Steel, scale, water and, finally, paint.

12/12/2021 0 By Chris Phillips
Who let him loose with a welding machine?

Having neglected the blog for some (many) months, and just published a post which I started writing in June, hurriedly completing it today, I thought it is high time to update you on my progress thus far with Serchthrift.

My last leave was productive but, with lots of small jobs achieved, the progress was not always obvious to the observer. I started September (after a quick business trip to Hamburg – the purpose of which is currently still under wraps) by finishing the outstanding steelwork. I welded some brackets onto the foredeck as a stowage for the second anchor, finished off the sole framing in the cabin, and finally got round to the job I had been dreading – cutting out the old mast step in the bilge sump. Actually I only needed to cut out half of the structure of the step, in order to make space for the little grey water tank I’ll be installing, as well as making access to the depths of the sump more accessible. It did however involve wielding the plasma cutter whilst lying uncomfortably with my head down the hole. That said, it actually turned out to be more straightforward than I had feared, and the cutter performed well enough in the circumstances! The grinding and cleaning up afterwards was a messy and noisy job, and not enjoyable at the time, but produced very satisfactory results.

Whilst I had the cutter fired up I also took the original mizzen mast partner which I had cut out last year, and used it as the basis for a new bolted-down partner ring. The first job was to remove the section of plywood deck which was attached to it (fortunately with adhesive sealant rather than epoxy), which was a good afternoon’s work with cold chisels, wrecking bar and a big hammer, followed by a lot of scraping. I then cut bits off and welded them on again until the flange was octagonal in shape, and extended the collar downwards by a couple of inches (using a bit I had cut off the old foremast partners) so it would project through the deck and the wooden reinforcement blocking to be installed underneath. Finally I welded a number of stainless half chain links as eyes for all the mast foot blocks and fittings anyone could need. This will be bolted through the deck and blocking to make part of the whole structure, once I have cut the hole in the coachroof.

Once I had finished all the welding it was time to clean up. Due to lack of experience and knowledge, I had not removed the millscale (which appears as a black/brown coating on the steel) from most of my steel pieces , except where the welds had been. This was a mistake, because now I had to go round and clean everything up which I had welded in place (it would have been much easier to clean up fully each piece before welding in). This was a messy job with a grinder, drill and hand tools, but the cleaning discs which I had found made it easier than it could have been. The boat of course was filled with dark grey dust, and I got covered, and had to be very diligent with my use of eye, ear and breathing protection. After a few days of grinding, and then sweeping, hoovering and cleaning with tack-rags, I needed to get some primer on everything pretty quickly, before rust began to take hold. Fortunately for the latter stages of this, I did have help in the form of stalwart buddy Stu, who had come up to visit me for the week. We got several coats of good old Jotamastic on everything that needed it, and then, once everything was sufficiently coated, had a great fun day with a pressure washer, thoroughly cleaning the inside of the boat. This of course put a huge amount of water into the boat – more than a Charlie hoover could ever cope with – so we had to devise another method of removing the water, not just from the boat but to deposit it outside the shed. Stu had the idea of a syphon, which, having found a hose of sufficient length, did a superb job, as long as we didn’t let it lose suction. If that happened we needed to get it going again with a water hose. Needless to say we both got very wet doing all this, and Stu got very fit climbing up and down the ladder with full Charlie buckets – fortunately the weather wasn’t too cold at that stage.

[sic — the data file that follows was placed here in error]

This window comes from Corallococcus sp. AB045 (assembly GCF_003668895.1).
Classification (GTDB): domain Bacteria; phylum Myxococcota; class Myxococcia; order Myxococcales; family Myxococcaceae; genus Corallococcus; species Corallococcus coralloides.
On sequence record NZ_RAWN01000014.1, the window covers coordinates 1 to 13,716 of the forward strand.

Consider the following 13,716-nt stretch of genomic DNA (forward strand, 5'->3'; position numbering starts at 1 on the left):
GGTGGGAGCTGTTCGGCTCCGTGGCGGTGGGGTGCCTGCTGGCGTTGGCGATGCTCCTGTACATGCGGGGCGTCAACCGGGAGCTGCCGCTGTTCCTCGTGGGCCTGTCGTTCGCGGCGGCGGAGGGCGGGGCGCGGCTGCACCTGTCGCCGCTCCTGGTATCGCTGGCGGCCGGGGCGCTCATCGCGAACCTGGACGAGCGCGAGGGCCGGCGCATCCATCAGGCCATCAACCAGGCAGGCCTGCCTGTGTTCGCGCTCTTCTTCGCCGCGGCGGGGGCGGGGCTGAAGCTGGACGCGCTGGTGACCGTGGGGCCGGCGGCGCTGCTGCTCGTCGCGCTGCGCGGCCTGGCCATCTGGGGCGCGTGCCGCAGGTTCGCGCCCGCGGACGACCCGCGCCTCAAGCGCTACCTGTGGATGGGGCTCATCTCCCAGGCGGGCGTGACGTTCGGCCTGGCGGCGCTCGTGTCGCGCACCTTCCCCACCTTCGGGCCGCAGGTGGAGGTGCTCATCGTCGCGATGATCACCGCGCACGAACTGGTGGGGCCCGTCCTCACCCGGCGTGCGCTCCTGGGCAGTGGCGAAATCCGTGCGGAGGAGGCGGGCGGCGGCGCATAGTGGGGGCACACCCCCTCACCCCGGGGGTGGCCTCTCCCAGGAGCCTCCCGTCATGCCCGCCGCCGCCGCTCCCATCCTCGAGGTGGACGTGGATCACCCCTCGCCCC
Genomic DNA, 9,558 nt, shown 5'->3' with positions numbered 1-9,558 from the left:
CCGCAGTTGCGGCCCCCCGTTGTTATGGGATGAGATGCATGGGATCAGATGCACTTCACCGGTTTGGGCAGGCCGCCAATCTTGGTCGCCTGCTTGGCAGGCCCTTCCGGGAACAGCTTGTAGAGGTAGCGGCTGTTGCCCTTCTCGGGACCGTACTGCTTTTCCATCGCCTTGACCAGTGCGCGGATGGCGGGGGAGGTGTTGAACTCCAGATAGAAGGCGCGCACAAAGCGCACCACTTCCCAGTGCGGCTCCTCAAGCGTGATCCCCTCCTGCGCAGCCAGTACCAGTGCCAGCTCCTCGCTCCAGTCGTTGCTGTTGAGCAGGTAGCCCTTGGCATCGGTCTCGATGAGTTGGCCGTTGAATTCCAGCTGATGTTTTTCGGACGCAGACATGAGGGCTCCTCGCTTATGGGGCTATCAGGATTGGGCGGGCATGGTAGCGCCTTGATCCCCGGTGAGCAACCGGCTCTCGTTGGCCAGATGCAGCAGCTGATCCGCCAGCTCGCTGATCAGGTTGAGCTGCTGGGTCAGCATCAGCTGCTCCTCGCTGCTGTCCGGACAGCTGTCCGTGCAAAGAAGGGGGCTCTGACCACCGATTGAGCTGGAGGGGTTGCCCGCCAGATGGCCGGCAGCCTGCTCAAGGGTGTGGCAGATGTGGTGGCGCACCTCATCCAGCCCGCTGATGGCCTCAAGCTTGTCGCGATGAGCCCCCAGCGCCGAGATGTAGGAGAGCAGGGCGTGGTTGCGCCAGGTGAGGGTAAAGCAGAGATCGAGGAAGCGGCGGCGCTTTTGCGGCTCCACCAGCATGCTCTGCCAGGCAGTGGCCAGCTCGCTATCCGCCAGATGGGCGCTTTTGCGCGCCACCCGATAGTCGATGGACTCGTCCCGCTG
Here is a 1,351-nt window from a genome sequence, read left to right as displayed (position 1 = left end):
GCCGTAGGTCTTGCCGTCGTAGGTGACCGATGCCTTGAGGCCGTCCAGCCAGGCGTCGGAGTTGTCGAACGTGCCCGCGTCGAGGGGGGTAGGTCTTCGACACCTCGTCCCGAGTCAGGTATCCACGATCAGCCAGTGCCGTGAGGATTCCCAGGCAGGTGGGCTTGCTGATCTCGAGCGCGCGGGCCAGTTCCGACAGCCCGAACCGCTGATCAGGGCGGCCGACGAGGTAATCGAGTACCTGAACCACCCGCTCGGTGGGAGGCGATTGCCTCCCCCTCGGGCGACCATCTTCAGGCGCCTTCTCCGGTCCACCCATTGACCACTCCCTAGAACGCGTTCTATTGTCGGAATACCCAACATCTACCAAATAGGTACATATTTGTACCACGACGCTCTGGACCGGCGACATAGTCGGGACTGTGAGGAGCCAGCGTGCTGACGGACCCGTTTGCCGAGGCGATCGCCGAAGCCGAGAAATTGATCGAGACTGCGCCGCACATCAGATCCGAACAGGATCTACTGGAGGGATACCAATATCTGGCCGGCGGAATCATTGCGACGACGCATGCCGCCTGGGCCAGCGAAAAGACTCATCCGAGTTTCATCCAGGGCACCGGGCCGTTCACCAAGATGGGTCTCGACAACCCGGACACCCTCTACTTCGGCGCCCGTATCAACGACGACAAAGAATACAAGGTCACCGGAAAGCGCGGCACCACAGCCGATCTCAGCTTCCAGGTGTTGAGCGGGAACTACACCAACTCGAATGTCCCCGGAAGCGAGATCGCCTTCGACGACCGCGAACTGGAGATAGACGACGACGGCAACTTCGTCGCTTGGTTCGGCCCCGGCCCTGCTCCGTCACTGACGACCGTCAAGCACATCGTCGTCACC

We then had to leave the boat to dry out for several days – as it happens we both had to head down to Scarborough for a Trafalgar night dinner at the Sea Cadet unit, so it had the weekend to recover.

The final job of the leave period (apart from rigging a brand new tarpaulin over the boat to deflect drips from the roof – my previous arrangement was leaking) was to put some top coat on all the primed areas, and also in the bilges and up to the first chine, so all the areas which will not later be covered with sprayed foam insulation got a nice fresh coating. I had another assistant for this job, Ned, who again had come up to see me. Fortunately I have very practical, hands-on friends and family, so none are too offended by being asked to help with the project when they come up! We got paint on all the bits that needed it, including a first topcoat on the coachroof sides and the forward bulwarks. During my next (current) leave, I hope to get a topcoat on the topsides and get some primer on the deck (so that the epoxy doesn’t slowly deteriorate in the (albeit weak) UV).

As I am now back home once again from sea, I have made a start on the next stage of the project, making and fitting bulkheads and then fitting wooden cleating to the steel frames, to which the lining will be screwed after insulating. These all have to be in place before insulation is sprayed in and covers the interior of the hull from deck to bilge.